The degradation of the southern marshlands, once among the world's largest wetland ecosystems, has significantly reduced water availability, impacting local biodiversity and traditional livelihoods.

Livelihoods Under Threat

The livelihoods of residents in the KRI are heavily dependent on agriculture, which is increasingly threatened by climate change. Reduced rainfall and water scarcity directly affect crop yields and livestock health, leading to economic instability.

Figure 6: Primary livelihood activities and Figure 7: Percentage of locations with climate-sensitive activities. (Photo: Kurdistan 24)
Figure 6: Primary livelihood activities and Figure 7: Percentage of locations with climate-sensitive activities. (Photo: Kurdistan 24)

 

Farmers in the KRI are adopting unsustainable practices, such as over-extraction of groundwater, to cope with these changes, further depleting essential water reserves.

In Central and Southern Iraq, while the economy is more diversified, agricultural communities still face severe challenges due to water scarcity and soil salinity.

The decline in agricultural productivity has forced many to migrate to urban areas in search of alternative employment, contributing to urban overcrowding and increased pressure on city infrastructures.

The areas in Iraq and Kurdistan Region where IDPs are more congested. (Photo: Kurdistan 24)
The areas in Iraq and Kurdistan Region where IDPs are more congested. (Photo: Kurdistan 24)

 

Differences Within the Kurdistan Region

The KRI itself is not a monolithic entity; it comprises diverse sub-regions with varying climatic and environmental conditions.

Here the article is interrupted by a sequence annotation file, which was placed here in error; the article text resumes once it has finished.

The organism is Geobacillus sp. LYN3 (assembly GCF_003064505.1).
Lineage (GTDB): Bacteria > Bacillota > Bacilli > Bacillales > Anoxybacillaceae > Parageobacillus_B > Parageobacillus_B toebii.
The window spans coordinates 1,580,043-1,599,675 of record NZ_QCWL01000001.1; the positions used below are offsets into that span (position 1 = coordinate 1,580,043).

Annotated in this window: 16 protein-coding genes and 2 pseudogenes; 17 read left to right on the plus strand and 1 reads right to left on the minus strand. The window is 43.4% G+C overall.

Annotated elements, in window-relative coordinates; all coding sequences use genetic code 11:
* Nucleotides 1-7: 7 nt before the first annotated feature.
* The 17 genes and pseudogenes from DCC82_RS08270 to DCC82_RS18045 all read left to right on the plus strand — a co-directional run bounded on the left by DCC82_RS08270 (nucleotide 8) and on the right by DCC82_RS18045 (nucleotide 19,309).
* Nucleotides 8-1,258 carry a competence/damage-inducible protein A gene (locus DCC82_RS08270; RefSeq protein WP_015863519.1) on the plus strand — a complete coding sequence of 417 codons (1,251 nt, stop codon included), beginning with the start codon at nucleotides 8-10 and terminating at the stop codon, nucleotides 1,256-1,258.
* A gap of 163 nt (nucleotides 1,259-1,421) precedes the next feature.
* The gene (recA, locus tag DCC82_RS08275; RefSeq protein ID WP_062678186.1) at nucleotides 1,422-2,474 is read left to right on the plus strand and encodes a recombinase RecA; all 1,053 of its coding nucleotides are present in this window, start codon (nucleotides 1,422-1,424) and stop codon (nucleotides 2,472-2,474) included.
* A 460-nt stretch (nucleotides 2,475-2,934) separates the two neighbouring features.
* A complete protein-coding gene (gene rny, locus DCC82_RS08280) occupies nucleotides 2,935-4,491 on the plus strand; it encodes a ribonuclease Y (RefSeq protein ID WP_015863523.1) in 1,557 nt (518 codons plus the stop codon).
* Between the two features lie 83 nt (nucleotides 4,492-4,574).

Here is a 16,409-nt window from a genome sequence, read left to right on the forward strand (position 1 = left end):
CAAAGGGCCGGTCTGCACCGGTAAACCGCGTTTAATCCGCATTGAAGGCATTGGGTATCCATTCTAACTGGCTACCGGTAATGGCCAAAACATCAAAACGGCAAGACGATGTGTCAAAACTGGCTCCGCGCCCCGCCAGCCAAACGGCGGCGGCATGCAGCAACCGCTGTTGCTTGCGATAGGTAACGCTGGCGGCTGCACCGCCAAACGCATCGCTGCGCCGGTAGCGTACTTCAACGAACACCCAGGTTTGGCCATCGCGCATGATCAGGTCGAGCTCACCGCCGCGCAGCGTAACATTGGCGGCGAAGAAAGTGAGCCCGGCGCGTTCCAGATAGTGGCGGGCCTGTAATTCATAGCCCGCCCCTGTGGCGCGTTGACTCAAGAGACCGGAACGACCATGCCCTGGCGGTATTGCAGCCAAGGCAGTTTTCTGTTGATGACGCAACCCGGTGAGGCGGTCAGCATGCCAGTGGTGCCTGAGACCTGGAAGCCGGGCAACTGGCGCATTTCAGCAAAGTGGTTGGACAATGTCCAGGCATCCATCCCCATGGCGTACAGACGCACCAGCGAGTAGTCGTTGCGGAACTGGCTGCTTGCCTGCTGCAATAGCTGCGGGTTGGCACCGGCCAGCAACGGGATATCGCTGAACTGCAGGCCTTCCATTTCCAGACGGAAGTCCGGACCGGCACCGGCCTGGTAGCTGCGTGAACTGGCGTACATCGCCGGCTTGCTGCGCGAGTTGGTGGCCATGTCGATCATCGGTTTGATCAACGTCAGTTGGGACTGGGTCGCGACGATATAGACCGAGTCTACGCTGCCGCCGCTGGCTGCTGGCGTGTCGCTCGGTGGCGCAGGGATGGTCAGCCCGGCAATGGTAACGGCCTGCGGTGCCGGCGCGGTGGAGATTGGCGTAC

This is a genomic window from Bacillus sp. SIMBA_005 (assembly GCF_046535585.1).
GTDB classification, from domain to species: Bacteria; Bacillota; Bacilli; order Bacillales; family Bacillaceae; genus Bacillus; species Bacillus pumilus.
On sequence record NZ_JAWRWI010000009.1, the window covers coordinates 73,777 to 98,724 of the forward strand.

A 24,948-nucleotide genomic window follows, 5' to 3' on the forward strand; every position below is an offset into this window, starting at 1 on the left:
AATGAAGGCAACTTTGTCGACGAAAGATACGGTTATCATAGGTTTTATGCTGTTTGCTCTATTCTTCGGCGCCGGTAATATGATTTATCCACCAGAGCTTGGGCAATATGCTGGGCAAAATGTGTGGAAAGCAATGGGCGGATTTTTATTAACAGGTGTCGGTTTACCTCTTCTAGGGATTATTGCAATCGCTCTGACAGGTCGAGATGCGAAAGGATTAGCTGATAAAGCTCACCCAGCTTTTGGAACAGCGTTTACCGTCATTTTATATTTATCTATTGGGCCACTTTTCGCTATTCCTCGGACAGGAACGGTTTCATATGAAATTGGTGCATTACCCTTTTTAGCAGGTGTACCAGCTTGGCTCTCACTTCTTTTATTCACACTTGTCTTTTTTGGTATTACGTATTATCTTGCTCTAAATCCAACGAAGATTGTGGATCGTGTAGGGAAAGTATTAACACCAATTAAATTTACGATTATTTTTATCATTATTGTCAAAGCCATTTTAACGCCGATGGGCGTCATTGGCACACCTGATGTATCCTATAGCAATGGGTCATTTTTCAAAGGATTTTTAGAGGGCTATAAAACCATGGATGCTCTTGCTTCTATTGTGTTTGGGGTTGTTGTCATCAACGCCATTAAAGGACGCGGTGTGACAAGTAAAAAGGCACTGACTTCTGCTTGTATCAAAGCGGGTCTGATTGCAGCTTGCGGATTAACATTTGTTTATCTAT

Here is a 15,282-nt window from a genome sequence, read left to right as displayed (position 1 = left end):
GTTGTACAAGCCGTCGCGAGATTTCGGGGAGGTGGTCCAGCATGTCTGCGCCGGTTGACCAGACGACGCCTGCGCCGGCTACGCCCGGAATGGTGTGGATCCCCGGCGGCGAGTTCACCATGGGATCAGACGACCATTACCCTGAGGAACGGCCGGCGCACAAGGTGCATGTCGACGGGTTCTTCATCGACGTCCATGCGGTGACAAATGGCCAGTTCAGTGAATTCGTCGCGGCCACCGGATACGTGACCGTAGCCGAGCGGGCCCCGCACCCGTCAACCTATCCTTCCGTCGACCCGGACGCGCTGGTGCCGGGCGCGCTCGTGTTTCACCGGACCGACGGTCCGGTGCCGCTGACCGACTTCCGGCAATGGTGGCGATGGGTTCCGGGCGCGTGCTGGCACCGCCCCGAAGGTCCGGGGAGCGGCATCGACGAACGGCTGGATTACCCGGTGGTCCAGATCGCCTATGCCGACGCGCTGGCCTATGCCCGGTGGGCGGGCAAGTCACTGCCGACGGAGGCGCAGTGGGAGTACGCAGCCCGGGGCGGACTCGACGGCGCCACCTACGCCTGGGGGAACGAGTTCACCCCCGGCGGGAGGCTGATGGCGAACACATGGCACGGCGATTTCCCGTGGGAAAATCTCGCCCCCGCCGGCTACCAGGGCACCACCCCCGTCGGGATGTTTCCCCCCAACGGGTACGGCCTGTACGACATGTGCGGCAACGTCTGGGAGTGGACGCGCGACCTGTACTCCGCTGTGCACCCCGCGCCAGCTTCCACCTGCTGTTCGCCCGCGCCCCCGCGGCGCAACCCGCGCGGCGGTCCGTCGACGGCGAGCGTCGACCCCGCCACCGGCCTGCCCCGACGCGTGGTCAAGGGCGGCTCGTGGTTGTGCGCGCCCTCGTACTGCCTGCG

For instance, the northern mountainous areas experience cooler temperatures and more precipitation compared to the central plains. However, even these relatively wetter areas are facing increasing pressure from rising temperatures and changing precipitation patterns.

Different areas in Kurdistan facing three or more environmental challenges. (Photo: Kurdistan 24)
Different areas in Kurdistan facing three or more environmental challenges. (Photo: Kurdistan 24)

 

The central plains, which include key agricultural zones, are particularly vulnerable to water scarcity and extreme weather events.

The southern parts of the KRI, closer to the central Iraqi regions, experience harsher climatic conditions, including higher temperatures and less rainfall, which compound the challenges faced by local communities.

Different areas within the Kurdistan Region facing varying degrees of drought. (Photo: Kurdistan 24)
Different areas within the Kurdistan Region facing varying degrees of drought. (Photo: Kurdistan 24)

 

Adaptation and Coping Strategies

Communities in the KRI are employing various coping strategies to mitigate the impacts of climate change. These include diversifying income sources, adopting water-saving technologies, and implementing community-based resource management practices.

Map 4: Percentage of locations experiencing a reduction in irrigation water in the last 12 months by subdistrict. (Photo: Kurdistan 24)
Map 4: Percentage of locations experiencing a reduction in irrigation water in the last 12 months by subdistrict. (Photo: Kurdistan 24)